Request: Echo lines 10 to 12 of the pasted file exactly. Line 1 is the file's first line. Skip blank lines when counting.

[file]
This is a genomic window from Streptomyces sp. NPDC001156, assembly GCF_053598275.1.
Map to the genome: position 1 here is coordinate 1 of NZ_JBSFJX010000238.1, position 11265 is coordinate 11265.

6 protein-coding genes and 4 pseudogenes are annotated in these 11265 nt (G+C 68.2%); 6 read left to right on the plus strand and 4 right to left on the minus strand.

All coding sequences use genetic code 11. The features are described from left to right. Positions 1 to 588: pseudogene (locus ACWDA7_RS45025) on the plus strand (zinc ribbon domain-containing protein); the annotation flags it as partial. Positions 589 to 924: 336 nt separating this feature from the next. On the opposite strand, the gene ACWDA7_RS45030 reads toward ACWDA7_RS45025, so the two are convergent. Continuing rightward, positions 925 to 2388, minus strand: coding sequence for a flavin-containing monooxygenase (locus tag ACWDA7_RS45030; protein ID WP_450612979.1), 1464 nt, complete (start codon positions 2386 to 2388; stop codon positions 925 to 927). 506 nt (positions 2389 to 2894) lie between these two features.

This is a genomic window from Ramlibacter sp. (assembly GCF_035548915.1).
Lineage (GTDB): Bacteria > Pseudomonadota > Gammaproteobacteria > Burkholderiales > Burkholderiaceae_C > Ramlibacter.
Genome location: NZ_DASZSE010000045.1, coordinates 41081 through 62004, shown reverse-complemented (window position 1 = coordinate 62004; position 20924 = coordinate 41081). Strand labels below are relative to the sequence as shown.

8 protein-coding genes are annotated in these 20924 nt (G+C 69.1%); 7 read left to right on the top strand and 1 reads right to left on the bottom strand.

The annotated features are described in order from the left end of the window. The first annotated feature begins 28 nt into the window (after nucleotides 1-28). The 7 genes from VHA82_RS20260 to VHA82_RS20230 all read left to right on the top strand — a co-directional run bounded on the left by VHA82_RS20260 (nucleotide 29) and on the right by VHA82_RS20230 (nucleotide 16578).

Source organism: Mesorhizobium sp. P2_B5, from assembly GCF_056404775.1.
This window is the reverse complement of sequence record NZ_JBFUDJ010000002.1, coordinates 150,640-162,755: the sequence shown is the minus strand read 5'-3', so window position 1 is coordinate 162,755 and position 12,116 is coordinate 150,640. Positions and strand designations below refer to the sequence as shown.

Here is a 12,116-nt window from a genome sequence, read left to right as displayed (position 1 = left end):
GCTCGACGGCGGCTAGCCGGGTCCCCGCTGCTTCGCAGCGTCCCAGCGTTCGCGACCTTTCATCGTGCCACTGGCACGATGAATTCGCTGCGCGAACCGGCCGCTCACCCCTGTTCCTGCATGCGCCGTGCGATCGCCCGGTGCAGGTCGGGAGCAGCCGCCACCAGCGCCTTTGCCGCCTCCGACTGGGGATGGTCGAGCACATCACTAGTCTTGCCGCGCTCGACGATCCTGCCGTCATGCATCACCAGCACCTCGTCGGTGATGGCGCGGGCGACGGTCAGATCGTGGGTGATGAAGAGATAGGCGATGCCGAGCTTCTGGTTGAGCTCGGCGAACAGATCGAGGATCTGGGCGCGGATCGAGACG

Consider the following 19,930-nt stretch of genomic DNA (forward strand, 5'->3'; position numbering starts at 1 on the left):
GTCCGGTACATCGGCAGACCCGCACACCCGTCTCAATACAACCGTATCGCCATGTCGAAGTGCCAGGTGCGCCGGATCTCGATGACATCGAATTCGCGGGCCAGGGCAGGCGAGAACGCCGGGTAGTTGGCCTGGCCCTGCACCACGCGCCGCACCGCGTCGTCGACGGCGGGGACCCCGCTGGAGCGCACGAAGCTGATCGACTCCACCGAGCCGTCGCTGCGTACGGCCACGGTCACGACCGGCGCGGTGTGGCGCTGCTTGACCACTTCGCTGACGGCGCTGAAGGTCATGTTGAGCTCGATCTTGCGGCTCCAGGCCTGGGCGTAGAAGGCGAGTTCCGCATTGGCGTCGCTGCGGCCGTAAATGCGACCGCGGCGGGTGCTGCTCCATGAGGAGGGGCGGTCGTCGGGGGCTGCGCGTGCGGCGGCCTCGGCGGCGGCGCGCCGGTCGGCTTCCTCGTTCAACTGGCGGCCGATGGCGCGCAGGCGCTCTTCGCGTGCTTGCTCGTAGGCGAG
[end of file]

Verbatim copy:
Source organism: Mesorhizobium sp. P2_B5, from assembly GCF_056404775.1.
This window is the reverse complement of sequence record NZ_JBFUDJ010000002.1, coordinates 150,640-162,755: the sequence shown is the minus strand read 5'-3', so window position 1 is coordinate 162,755 and position 12,116 is coordinate 150,640. Positions and strand designations below refer to the sequence as shown.

Here is a 12,116-nt window from a genome sequence, read left to right as displayed (position 1 = left end):